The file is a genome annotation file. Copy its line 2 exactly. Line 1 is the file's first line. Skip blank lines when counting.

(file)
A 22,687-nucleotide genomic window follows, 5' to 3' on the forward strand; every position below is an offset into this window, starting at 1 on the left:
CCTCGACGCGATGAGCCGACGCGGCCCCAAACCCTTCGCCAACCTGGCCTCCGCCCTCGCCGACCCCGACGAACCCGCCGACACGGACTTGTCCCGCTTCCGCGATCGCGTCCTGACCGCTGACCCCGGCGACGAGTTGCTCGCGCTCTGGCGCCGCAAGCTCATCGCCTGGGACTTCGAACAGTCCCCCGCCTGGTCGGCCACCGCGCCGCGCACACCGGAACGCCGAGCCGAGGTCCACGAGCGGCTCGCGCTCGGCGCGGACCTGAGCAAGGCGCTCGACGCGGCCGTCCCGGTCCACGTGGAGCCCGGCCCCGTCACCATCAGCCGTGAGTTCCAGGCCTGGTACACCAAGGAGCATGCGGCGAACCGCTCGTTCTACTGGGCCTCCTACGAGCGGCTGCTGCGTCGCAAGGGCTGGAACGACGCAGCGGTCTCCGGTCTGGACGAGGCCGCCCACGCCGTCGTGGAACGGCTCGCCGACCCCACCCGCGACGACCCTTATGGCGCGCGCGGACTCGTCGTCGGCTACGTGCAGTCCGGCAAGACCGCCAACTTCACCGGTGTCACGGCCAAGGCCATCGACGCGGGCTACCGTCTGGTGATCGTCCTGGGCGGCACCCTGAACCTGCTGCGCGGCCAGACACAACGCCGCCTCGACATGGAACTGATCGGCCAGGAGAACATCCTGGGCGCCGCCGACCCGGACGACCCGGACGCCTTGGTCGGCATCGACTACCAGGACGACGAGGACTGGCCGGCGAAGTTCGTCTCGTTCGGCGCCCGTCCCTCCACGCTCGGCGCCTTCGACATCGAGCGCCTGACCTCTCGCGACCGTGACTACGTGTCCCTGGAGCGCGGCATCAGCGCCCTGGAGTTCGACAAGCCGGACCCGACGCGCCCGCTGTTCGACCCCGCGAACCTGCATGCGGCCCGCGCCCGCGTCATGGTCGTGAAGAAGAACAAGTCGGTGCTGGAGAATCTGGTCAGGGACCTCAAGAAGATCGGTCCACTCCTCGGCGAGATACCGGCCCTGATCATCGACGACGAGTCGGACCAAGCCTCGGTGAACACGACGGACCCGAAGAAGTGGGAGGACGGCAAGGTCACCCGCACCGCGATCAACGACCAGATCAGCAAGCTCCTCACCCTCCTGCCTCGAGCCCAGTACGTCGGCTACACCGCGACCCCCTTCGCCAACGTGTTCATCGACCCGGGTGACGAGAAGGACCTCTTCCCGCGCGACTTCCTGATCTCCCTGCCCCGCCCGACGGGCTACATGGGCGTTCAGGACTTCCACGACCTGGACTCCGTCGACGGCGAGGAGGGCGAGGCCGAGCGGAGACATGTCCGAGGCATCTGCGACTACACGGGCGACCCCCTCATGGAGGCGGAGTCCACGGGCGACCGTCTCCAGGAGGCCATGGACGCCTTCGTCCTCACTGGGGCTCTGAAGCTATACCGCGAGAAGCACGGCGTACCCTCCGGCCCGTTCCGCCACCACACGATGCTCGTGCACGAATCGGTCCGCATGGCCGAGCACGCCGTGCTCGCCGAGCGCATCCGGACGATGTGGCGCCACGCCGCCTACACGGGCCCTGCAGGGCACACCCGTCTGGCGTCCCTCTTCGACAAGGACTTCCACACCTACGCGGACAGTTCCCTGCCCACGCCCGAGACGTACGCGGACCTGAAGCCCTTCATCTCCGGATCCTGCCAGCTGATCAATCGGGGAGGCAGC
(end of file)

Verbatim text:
CCTCGACGCGATGAGCCGACGCGGCCCCAAACCCTTCGCCAACCTGGCCTCCGCCCTCGCCGACCCCGACGAACCCGCCGACACGGACTTGTCCCGCTTCCGCGATCGCGTCCTGACCGCTGACCCCGGCGACGAGTTGCTCGCGCTCTGGCGCCGCAAGCTCATCGCCTGGGACTTCGAACAGTCCCCCGCCTGGTCGGCCACCGCGCCGCGCACACCGGAACGCCGAGCCGAGGTCCACGAGCGGCTCGCGCTCGGCGCGGACCTGAGCAAGGCGCTCGACGCGGCCGTCCCGGTCCACGTGGAGCCCGGCCCCGTCACCATCAGCCGTGAGTTCCAGGCCTGGTACACCAAGGAGCATGCGGCGAACCGCTCGTTCTACTGGGCCTCCTACGAGCGGCTGCTGCGTCGCAAGGGCTGGAACGACGCAGCGGTCTCCGGTCTGGACGAGGCCGCCCACGCCGTCGTGGAACGGCTCGCCGACCCCACCCGCGACGACCCTTATGGCGCGCGCGGACTCGTCGTCGGCTACGTGCAGTCCGGCAAGACCGCCAACTTCACCGGTGTCACGGCCAAGGCCATCGACGCGGGCTACCGTCTGGTGATCGTCCTGGGCGGCACCCTGAACCTGCTGCGCGGCCAGACACAACGCCGCCTCGACATGGAACTGATCGGCCAGGAGAACATCCTGGGCGCCGCCGACCCGGACGACCCGGACGCCTTGGTCGGCATCGACTACCAGGACGACGAGGACTGGCCGGCGAAGTTCGTCTCGTTCGGCGCCCGTCCCTCCACGCTCGGCGCCTTCGACATCGAGCGCCTGACCTCTCGCGACCGTGACTACGTGTCCCTGGAGCGCGGCATCAGCGCCCTGGAGTTCGACAAGCCGGACCCGACGCGCCCGCTGTTCGACCCCGCGAACCTGCATGCGGCCCGCGCCCGCGTCATGGTCGTGAAGAAGAACAAGTCGGTGCTGGAGAATCTGGTCAGGGACCTCAAGAAGATCGGTCCACTCCTCGGCGAGATACCGGCCCTGATCATCGACGACGAGTCGGACCAAGCCTCGGTGAACACGACGGACCCGAAGAAGTGGGAGGACGGCAAGGTCACCCGCACCGCGATCAACGACCAGATCAGCAAGCTCCTCACCCTCCTGCCTCGAGCCCAGTACGTCGGCTACACCGCGACCCCCTTCGCCAACGTGTTCATCGACCCGGGTGACGAGAAGGACCTCTTCCCGCGCGACTTCCTGATCTCCCTGCCCCGCCCGACGGGCTACATGGGCGTTCAGGACTTCCACGACCTGGACTCCGTCGACGGCGAGGAGGGCGAGGCCGAGCGGAGACATGTCCGAGGCATCTGCGACTACACGGGCGACCCCCTCATGGAGGCGGAGTCCACGGGCGACCGTCTCCAGGAGGCCATGGACGCCTTCGTCCTCACTGGGGCTCTGAAGCTATACCGCGAGAAGCACGGCGTACCCTCCGGCCCGTTCCGCCACCACACGATGCTCGTGCACGAATCGGTCCGCATGGCCGAGCACGCCGTGCTCGCCGAGCGCATCCGGACGATGTGGCGCCACGCCGCCTACACGGGCCCTGCAGGGCACACCCGTCTGGCGTCCCTCTTCGACAAGGACTTCCACACCTACGCGGACAGTTCCCTGCCCACGCCCGAGACGTACGCGGACCTGAAGCCCTTCATCTCCGGATCCTGCCAGCTGATCAATCGGGGAGGCAGC